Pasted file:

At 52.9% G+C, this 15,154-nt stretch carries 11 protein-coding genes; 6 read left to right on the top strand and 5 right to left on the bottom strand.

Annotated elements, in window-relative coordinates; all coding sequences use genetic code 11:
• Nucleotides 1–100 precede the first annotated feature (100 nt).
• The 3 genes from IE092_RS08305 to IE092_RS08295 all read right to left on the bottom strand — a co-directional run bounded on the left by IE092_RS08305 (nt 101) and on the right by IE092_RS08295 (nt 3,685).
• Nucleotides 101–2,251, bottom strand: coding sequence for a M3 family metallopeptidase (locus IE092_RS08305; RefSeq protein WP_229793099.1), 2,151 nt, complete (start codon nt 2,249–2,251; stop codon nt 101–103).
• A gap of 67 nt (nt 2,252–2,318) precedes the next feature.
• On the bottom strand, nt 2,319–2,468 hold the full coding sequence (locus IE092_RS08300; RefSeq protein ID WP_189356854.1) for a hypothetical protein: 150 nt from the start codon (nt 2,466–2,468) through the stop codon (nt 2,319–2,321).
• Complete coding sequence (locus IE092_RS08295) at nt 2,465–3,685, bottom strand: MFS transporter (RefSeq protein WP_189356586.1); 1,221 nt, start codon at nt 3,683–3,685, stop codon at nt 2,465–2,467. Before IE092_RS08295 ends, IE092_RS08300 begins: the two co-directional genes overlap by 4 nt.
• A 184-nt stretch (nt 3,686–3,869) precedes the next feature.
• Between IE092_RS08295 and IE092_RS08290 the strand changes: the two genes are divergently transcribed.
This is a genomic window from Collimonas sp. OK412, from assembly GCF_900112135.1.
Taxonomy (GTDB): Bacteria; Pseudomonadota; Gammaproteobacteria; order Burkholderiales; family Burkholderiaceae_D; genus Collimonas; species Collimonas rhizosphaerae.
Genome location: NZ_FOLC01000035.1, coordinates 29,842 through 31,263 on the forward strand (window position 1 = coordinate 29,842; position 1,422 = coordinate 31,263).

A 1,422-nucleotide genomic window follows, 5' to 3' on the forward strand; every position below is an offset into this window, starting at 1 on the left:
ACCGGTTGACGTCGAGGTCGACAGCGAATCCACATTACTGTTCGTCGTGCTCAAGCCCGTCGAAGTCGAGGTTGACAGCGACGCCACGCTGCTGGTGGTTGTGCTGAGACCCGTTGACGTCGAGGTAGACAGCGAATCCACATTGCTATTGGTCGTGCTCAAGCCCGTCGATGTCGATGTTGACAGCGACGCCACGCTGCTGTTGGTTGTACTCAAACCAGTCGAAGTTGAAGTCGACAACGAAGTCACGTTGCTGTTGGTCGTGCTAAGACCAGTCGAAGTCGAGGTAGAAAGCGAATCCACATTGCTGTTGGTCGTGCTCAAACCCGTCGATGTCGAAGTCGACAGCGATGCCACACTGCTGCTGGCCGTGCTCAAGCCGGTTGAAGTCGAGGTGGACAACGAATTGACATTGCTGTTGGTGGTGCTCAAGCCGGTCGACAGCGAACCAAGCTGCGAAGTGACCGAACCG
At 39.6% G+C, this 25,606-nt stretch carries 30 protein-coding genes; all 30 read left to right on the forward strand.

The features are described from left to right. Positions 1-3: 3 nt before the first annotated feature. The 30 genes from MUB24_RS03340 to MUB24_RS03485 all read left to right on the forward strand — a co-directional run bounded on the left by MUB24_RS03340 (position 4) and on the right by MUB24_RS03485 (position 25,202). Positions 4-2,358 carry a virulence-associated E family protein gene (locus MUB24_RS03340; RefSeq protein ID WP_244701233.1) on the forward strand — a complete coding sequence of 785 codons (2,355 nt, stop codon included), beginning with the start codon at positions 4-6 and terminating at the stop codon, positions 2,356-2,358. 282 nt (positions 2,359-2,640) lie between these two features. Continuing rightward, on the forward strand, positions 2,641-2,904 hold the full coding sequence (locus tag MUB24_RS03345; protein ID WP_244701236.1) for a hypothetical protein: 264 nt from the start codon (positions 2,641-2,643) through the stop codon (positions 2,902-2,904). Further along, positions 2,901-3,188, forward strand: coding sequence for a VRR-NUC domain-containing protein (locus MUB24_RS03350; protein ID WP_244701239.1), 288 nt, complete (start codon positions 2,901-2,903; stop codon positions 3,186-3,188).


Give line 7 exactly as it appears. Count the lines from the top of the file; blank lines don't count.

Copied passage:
• On the bottom strand, nt 2,319–2,468 hold the full coding sequence (locus IE092_RS08300; RefSeq protein ID WP_189356854.1) for a hypothetical protein: 150 nt from the start codon (nt 2,466–2,468) through the stop codon (nt 2,319–2,321).